Chicago’s celluloid city
Dan Aykroyd, the film's co-star, said in 2005 that 'Chicago is one of the stars of the movie. We wrote it as a tribute.' And the film, in which a couple of street-rat blues musicians attempt to get their old band back together, certainly features a stream of familiar city locations, from Wrigley Field baseball stadium to East 95th Street Bridge. But The Blues Brothers also acted as Chicago's olive branch to the film industry. The authorities were so obliging to director John Landis - even letting him crash a car into the mayor's own building, the Daley Centre, narrowly missing the huge Picasso sculpture in the forecourt - that the city instantly shot up directors' hotlists. Here was a city you could have fun with.
The Blues Brothers is one long celebration of the Chicago music scene. Chicago's South Side was a haven for African-Americans fleeing the virulently racist South. And it was from here that blues music began to seep into the popular consciousness via local labels such as Chess Records.
The Blues Brothers acknowledged this heritage by filming its famous Shake Your Tail Feather dance scene in the South Side, with Ray Charles providing the accompaniment. A mural depicting some of Chicago's blues heroes was painted on the wall of a pawn shop, Shelly's Loan Co - rebranded as Ray's Music Exchange for the movie - and the pavement became the dancefloor. The mural's still there, a little faded, but nonetheless a symbol of Chicago's significance in the history of pop music.
The South Side used to be full of small blues joints, where veteran bluesmen would bark lyrics of lovelorn pain. Nowadays, the best place to experience the atmosphere that so entranced John Belushi and Dan Aykroyd is on the North Side, at Rosa's Lounge. Set up by Italian blues fanatic Tony Mangiullo in 1984, Rosa's is a narrow dive bar with large posters of famous visitors plastered on the walls - including a young, even thinner, Barack Obama. Unlike the more commercial clubs, Rosa's is a throwback to the roots of Chicago blues. 'I wanted to recreate the spirit that I found in South Side bars like Theresa's [revered blues bar] when I first moved here,' says Tony. 'The people there were so friendly, even though I didn't speak any English. So I wanted Rosa's to be the friendliest blues bar in town.' Judged by the convivial atmosphere amongst the barflies here tonight, shooting pool and clambering up on stage to knock out a solo, he's not gone far wrong.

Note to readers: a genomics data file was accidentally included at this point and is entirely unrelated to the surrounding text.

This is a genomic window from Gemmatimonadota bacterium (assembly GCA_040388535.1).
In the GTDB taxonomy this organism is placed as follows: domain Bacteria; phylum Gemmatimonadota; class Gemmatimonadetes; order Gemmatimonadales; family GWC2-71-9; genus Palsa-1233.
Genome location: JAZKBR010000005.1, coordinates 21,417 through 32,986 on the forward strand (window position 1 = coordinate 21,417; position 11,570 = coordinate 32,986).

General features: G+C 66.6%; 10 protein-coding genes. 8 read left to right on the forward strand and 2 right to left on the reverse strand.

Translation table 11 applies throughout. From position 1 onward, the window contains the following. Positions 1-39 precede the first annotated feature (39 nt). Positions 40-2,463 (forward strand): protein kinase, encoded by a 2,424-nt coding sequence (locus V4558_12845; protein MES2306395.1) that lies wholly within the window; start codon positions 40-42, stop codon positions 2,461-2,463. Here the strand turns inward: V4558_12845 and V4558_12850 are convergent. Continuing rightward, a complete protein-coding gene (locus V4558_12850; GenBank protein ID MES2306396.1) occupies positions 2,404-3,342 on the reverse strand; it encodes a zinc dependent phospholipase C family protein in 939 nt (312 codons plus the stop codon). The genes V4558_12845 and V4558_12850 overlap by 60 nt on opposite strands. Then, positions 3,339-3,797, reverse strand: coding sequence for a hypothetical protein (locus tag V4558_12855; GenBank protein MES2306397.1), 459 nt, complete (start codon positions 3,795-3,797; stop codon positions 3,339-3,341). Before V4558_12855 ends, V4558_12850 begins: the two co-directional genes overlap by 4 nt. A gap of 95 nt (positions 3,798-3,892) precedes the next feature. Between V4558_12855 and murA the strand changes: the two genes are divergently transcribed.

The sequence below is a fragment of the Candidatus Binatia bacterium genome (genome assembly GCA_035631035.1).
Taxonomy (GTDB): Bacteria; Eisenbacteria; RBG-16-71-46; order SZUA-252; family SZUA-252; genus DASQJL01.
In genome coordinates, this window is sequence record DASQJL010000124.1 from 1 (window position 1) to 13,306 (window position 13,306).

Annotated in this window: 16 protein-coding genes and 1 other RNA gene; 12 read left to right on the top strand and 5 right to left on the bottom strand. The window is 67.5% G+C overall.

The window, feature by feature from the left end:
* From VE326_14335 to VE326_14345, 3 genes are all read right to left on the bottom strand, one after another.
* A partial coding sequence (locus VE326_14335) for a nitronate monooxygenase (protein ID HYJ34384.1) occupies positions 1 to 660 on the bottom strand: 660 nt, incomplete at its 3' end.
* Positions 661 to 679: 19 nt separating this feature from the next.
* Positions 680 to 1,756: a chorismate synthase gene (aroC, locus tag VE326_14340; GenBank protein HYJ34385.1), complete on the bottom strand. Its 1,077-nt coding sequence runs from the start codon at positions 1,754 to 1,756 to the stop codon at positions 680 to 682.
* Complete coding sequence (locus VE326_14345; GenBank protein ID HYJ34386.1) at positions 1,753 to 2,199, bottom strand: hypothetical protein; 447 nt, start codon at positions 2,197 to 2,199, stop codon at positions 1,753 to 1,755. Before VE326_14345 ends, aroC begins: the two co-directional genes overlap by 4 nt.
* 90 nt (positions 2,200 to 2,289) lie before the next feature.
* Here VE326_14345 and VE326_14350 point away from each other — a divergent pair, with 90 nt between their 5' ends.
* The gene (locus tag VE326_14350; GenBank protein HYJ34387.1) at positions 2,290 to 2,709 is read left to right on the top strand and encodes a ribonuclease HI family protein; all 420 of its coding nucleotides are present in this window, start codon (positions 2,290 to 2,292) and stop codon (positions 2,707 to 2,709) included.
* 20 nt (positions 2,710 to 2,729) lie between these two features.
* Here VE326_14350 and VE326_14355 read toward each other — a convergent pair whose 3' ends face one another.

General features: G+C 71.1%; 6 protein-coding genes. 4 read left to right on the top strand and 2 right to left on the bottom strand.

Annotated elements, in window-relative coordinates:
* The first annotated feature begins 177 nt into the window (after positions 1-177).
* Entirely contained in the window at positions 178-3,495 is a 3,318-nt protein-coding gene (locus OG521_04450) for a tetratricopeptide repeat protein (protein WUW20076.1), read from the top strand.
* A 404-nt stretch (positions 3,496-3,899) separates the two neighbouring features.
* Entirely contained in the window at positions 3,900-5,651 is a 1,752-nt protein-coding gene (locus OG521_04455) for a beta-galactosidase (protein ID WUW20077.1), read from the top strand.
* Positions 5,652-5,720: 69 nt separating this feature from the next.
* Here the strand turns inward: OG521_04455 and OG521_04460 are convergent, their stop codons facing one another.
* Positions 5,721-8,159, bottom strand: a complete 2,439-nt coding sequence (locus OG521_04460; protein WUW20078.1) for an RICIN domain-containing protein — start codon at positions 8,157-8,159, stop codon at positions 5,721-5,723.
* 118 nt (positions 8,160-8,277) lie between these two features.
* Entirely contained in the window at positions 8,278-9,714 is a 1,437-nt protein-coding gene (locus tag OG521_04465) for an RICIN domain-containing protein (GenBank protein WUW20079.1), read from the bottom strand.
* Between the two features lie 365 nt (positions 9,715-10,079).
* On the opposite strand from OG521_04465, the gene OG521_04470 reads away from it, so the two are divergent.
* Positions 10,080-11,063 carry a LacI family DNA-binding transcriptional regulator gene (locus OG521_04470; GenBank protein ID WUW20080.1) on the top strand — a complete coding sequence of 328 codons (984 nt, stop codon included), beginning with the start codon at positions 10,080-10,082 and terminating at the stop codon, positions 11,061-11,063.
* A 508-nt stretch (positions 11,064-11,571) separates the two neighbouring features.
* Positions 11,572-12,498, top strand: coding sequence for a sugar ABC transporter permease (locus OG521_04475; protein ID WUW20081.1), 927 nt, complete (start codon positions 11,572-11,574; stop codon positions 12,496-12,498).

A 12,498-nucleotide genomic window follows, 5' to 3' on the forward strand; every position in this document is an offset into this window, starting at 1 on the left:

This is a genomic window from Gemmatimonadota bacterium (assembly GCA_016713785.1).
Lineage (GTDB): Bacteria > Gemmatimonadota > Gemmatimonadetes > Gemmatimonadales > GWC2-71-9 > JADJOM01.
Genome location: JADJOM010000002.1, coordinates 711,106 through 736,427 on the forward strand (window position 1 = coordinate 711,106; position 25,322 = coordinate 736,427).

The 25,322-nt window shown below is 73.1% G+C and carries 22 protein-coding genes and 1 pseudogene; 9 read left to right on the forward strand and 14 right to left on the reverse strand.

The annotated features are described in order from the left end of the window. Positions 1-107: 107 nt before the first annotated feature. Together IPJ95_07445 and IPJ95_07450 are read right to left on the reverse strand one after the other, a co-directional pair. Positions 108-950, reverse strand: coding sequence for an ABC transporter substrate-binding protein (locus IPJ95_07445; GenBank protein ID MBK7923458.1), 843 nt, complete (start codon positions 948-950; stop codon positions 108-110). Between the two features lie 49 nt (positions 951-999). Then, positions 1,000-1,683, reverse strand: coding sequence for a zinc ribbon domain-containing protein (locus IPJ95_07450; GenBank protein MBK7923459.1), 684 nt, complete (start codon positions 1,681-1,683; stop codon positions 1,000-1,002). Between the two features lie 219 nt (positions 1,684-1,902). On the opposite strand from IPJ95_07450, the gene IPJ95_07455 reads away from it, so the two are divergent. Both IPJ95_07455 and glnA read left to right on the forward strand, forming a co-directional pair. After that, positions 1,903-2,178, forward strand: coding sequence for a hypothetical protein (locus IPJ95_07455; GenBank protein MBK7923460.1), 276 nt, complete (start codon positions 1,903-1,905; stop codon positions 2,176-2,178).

The city of high school dreams
For all The Blues Brothers' success, its tale of cop-dodging music fiends didn't do much to allay Mayor Daley's fear that movies would portray Chicago in a dodgy light. It took the emergence of the man who would become Chicago's most successful homebred director to offer reassurance. Starting with his 1984 directorial debut, Sixteen Candles, John Hughes released a succession of movies in which he turned his hometown into a high school utopia. And huge hits like Ferris Bueller's Day Off, The Breakfast Club and Home Alone imprinted this image on the minds of a million teenagers across the planet.
Hughes spent his own adolescence in Northbrook, a quiet suburban town a few miles north of the city. Northbrook was historically known as Shermerville, and Hughes tried to use the name in nearly all of his films. Ferris Bueller, Home Alone and The Breakfast Club were all set in 'Shermer', the town acting as an avatar of Chicago's North Shore suburbs - a place where high school dreams could come true.